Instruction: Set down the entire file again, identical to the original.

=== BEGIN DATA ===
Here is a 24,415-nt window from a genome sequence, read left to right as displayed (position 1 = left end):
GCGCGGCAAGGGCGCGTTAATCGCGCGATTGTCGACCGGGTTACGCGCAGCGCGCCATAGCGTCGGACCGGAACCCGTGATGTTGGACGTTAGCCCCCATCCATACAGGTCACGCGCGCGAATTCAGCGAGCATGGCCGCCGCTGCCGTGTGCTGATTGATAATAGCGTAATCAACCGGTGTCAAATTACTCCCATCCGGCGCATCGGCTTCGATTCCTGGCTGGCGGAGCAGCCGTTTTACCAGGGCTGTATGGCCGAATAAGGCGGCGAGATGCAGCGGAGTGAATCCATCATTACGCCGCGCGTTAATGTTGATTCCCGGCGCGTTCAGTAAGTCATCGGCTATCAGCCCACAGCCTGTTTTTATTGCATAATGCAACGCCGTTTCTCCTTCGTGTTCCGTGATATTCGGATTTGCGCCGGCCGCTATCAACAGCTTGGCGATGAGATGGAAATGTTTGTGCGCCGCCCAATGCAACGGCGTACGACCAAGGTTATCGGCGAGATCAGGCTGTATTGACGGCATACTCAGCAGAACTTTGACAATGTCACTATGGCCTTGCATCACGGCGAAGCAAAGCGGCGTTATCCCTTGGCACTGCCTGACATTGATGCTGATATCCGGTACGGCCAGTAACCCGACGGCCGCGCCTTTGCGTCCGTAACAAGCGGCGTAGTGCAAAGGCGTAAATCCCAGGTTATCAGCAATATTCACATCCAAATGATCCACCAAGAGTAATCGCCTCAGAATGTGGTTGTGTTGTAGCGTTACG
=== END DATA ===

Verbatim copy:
Here is a 24,415-nt window from a genome sequence, read left to right as displayed (position 1 = left end):
GCGCGGCAAGGGCGCGTTAATCGCGCGATTGTCGACCGGGTTACGCGCAGCGCGCCATAGCGTCGGACCGGAACCCGTGATGTTGGACGTTAGCCCCCATCCATACAGGTCACGCGCGCGAATTCAGCGAGCATGGCCGCCGCTGCCGTGTGCTGATTGATAATAGCGTAATCAACCGGTGTCAAATTACTCCCATCCGGCGCATCGGCTTCGATTCCTGGCTGGCGGAGCAGCCGTTTTACCAGGGCTGTATGGCCGAATAAGGCGGCGAGATGCAGCGGAGTGAATCCATCATTACGCCGCGCGTTAATGTTGATTCCCGGCGCGTTCAGTAAGTCATCGGCTATCAGCCCACAGCCTGTTTTTATTGCATAATGCAACGCCGTTTCTCCTTCGTGTTCCGTGATATTCGGATTTGCGCCGGCCGCTATCAACAGCTTGGCGATGAGATGGAAATGTTTGTGCGCCGCCCAATGCAACGGCGTACGACCAAGGTTATCGGCGAGATCAGGCTGTATTGACGGCATACTCAGCAGAACTTTGACAATGTCACTATGGCCTTGCATCACGGCGAAGCAAAGCGGCGTTATCCCTTGGCACTGCCTGACATTGATGCTGATATCCGGTACGGCCAGTAACCCGACGGCCGCGCCTTTGCGTCCGTAACAAGCGGCGTAGTGCAAAGGCGTAAATCCCAGGTTATCAGCAATATTCACATCCAAATGATCCACCAAGAGTAATCGCCTCAGAATGTGGTTGTGTTGTAGCGTTACG